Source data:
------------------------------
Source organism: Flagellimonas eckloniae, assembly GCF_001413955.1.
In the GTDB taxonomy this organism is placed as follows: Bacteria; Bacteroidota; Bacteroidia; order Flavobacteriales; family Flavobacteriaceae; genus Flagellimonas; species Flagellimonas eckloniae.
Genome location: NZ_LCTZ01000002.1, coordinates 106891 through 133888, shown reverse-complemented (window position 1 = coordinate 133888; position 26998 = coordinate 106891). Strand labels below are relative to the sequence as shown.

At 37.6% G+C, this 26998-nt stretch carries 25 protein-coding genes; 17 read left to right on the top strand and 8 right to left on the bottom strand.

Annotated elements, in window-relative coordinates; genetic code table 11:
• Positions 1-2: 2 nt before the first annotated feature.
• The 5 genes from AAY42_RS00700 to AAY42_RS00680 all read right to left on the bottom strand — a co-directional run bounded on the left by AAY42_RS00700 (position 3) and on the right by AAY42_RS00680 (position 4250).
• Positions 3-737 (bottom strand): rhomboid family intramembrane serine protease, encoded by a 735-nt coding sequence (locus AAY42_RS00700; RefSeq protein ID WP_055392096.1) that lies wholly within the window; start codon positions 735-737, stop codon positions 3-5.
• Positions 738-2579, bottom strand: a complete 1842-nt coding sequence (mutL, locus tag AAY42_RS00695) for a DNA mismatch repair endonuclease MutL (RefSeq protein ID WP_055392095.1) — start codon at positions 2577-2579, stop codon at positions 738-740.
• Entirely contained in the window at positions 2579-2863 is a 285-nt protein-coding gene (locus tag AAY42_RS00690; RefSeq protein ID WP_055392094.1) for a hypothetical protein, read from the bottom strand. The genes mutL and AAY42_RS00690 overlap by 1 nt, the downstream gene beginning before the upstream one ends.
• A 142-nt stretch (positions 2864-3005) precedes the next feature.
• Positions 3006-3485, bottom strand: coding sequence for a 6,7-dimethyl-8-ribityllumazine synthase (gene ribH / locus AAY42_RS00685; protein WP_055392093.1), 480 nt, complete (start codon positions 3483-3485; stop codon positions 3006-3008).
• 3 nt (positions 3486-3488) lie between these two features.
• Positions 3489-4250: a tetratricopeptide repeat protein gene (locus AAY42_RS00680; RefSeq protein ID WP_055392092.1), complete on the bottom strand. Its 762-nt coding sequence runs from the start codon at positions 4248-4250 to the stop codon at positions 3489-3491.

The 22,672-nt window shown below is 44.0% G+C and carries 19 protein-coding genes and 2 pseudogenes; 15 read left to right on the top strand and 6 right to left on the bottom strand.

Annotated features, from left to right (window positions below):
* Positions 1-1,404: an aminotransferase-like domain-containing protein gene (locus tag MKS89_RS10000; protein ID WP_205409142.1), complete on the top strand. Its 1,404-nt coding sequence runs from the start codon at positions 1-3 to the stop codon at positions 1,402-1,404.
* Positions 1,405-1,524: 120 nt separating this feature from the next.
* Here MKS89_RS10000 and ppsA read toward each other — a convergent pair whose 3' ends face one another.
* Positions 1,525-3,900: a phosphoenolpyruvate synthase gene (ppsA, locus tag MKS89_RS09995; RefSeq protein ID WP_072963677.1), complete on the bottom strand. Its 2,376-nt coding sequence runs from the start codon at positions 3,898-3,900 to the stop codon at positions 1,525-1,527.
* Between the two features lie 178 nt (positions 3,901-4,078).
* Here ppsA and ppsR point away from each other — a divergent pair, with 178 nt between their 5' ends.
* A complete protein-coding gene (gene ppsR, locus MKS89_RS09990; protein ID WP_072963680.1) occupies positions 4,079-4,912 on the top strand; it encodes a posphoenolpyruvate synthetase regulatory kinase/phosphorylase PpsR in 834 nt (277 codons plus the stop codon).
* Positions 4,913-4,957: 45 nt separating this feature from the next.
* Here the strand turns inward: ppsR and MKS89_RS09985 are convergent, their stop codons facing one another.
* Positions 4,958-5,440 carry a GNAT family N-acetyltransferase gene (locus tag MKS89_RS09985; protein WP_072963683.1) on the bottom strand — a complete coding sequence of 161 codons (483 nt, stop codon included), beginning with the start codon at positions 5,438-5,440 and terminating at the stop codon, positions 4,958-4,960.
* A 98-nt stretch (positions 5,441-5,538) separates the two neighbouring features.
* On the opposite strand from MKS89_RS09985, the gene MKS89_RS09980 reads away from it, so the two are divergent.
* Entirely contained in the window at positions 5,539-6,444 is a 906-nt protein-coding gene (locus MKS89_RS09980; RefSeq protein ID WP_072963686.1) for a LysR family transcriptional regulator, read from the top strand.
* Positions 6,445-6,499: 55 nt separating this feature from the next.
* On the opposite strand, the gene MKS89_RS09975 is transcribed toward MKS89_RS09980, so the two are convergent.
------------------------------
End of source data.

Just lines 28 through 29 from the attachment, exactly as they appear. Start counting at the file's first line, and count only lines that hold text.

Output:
* On the opposite strand from MKS89_RS09985, the gene MKS89_RS09980 reads away from it, so the two are divergent.
* Entirely contained in the window at positions 5,539-6,444 is a 906-nt protein-coding gene (locus MKS89_RS09980; RefSeq protein ID WP_072963686.1) for a LysR family transcriptional regulator, read from the top strand.